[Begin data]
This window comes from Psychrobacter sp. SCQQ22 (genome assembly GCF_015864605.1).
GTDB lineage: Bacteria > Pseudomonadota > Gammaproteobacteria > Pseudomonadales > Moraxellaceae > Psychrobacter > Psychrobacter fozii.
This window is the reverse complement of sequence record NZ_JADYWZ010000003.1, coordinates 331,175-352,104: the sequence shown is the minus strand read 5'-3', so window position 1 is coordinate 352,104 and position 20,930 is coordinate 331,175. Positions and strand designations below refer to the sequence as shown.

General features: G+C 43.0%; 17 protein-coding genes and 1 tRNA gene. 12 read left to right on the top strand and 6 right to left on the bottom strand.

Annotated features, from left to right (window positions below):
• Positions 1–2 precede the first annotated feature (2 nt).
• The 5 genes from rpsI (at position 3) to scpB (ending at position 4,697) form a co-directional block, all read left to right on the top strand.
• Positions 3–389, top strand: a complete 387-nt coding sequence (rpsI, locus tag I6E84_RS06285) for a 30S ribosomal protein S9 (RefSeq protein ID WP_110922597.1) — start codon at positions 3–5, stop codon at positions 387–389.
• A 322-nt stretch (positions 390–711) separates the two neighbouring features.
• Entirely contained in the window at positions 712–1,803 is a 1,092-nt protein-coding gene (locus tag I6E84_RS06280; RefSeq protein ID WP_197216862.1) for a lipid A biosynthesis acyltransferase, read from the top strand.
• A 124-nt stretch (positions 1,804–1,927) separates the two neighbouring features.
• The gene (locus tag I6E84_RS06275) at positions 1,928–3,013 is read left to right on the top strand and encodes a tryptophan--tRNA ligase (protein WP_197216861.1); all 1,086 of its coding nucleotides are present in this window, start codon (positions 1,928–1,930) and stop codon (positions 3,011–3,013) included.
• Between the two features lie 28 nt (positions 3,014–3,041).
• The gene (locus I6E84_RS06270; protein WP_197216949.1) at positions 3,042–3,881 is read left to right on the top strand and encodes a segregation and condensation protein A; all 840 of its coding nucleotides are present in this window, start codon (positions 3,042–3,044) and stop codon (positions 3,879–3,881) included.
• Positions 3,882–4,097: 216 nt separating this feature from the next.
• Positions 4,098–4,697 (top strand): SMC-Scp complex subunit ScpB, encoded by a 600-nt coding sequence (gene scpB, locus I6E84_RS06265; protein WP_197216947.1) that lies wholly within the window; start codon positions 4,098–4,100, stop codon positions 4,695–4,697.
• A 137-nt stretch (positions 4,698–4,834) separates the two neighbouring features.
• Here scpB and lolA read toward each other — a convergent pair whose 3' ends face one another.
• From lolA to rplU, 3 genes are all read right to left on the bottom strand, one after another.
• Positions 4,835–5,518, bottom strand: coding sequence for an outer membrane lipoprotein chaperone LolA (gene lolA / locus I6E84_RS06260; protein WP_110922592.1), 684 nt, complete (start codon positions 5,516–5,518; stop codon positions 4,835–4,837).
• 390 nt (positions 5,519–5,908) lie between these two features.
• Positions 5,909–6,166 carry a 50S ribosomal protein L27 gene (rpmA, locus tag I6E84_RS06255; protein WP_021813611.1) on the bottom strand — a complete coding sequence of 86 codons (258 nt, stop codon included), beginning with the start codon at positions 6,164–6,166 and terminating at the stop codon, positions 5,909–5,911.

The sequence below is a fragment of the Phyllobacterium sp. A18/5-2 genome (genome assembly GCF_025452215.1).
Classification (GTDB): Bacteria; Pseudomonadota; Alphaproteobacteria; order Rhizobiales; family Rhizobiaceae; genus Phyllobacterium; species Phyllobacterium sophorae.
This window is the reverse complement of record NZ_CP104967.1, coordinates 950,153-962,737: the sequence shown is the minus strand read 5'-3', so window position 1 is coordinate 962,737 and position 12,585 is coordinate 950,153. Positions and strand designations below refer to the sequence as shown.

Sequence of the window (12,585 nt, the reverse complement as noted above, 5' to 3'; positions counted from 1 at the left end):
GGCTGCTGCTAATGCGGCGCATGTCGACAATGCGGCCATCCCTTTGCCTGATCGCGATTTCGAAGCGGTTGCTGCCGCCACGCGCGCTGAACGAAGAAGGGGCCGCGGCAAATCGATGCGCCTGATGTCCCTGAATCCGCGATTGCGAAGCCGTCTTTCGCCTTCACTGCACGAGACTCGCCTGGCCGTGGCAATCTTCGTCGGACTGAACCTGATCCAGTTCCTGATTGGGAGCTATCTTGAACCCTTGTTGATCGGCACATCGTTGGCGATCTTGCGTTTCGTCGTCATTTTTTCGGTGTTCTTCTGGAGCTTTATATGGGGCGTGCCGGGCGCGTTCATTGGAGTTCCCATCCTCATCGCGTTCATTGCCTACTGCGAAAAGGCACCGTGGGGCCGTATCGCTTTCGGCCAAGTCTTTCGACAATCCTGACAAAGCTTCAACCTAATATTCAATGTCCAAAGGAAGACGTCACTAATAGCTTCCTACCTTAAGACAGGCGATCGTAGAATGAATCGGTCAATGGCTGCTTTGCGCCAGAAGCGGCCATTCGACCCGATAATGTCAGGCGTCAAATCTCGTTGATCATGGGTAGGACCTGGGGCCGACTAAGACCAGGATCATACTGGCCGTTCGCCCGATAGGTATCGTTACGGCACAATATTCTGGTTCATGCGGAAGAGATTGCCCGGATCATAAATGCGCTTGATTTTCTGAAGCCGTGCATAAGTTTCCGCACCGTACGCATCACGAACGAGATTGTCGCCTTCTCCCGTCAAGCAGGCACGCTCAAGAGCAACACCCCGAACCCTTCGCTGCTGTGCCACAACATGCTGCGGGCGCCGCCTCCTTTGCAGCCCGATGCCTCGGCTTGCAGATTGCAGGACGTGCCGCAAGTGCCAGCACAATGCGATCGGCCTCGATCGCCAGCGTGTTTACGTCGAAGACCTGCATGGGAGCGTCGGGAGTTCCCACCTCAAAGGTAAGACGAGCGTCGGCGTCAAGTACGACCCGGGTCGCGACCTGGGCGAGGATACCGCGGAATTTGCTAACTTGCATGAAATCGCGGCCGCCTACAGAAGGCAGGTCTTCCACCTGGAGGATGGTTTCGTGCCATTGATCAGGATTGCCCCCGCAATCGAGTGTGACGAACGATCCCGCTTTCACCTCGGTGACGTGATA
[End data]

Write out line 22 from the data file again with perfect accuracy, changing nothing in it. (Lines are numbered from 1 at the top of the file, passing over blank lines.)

• Positions 5,909–6,166 carry a 50S ribosomal protein L27 gene (rpmA, locus tag I6E84_RS06255; protein WP_021813611.1) on the bottom strand — a complete coding sequence of 86 codons (258 nt, stop codon included), beginning with the start codon at positions 6,164–6,166 and terminating at the stop codon, positions 5,909–5,911.